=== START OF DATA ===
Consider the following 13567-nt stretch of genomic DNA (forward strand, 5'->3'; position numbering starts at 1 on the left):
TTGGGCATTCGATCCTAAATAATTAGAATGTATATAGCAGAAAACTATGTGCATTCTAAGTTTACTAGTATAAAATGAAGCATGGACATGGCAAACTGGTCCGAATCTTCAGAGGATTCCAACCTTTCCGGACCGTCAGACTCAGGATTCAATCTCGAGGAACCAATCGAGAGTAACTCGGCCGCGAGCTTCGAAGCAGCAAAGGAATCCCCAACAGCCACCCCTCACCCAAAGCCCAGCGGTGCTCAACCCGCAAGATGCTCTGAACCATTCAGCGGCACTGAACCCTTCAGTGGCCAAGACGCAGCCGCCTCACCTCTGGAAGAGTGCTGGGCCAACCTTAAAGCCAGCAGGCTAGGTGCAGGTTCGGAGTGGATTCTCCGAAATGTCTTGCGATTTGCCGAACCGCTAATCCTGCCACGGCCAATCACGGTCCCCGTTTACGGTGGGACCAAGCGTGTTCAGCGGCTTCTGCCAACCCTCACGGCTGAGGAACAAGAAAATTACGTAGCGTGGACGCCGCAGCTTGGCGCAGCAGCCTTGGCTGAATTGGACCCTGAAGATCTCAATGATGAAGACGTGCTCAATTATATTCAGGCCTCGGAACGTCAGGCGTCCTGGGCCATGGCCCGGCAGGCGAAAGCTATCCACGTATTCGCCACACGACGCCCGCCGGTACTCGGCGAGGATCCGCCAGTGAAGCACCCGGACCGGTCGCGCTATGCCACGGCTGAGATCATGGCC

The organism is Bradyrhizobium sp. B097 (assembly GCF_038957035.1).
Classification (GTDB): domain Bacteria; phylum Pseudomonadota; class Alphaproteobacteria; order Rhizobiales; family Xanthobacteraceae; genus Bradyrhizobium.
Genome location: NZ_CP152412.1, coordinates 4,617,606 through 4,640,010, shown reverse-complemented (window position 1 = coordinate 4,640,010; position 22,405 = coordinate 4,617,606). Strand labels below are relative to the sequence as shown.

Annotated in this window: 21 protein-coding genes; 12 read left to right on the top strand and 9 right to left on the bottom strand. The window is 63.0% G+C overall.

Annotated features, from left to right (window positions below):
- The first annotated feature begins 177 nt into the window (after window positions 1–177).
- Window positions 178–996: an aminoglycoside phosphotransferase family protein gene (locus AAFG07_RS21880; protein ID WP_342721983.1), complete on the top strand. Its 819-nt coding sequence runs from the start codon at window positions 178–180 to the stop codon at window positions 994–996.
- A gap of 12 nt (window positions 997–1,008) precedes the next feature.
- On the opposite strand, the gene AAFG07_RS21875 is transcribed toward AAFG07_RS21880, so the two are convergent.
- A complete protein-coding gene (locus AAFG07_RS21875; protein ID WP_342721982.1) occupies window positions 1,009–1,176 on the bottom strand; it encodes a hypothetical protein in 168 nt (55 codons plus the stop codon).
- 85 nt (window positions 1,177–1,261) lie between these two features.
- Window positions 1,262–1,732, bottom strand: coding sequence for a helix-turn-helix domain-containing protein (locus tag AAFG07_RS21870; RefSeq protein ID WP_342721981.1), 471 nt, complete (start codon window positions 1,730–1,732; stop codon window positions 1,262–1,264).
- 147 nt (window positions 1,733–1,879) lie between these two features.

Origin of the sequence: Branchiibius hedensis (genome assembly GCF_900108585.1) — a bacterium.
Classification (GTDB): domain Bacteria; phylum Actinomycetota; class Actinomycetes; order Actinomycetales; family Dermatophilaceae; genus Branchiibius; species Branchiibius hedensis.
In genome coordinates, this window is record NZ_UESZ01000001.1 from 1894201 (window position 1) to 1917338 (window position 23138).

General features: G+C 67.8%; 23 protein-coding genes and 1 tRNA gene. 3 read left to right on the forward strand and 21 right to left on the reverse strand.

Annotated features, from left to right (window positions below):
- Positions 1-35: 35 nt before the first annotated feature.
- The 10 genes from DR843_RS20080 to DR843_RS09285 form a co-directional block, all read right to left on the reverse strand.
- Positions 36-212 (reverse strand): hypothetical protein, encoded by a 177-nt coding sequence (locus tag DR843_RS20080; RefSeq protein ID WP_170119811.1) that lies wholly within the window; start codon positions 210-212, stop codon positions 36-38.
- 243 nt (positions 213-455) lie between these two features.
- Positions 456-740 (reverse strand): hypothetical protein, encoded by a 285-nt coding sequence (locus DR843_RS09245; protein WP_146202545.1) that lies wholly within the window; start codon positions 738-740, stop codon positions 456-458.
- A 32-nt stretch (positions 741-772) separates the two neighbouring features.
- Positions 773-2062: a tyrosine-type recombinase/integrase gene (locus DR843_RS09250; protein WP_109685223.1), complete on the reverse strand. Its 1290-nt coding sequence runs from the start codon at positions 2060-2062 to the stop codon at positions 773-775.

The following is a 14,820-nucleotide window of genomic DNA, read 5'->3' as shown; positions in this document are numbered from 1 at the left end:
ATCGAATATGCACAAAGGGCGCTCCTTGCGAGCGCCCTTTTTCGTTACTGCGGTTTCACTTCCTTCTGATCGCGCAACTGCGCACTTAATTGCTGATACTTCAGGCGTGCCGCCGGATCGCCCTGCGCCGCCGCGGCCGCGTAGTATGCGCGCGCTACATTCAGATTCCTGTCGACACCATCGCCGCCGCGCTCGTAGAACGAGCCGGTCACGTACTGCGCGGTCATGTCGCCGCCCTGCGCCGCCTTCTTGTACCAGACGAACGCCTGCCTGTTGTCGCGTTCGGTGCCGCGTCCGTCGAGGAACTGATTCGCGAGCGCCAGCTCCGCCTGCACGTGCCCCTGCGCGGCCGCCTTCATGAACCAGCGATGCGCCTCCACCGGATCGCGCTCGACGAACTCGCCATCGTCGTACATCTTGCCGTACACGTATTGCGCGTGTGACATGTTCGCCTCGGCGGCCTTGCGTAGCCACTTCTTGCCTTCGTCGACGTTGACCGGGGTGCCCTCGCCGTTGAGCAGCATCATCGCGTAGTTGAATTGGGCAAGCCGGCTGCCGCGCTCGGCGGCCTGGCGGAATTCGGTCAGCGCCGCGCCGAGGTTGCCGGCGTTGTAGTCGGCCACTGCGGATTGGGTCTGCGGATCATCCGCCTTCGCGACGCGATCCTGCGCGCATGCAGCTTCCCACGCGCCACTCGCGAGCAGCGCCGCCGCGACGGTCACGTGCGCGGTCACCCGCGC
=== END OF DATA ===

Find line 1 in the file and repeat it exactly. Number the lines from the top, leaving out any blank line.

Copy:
Consider the following 13567-nt stretch of genomic DNA (forward strand, 5'->3'; position numbering starts at 1 on the left):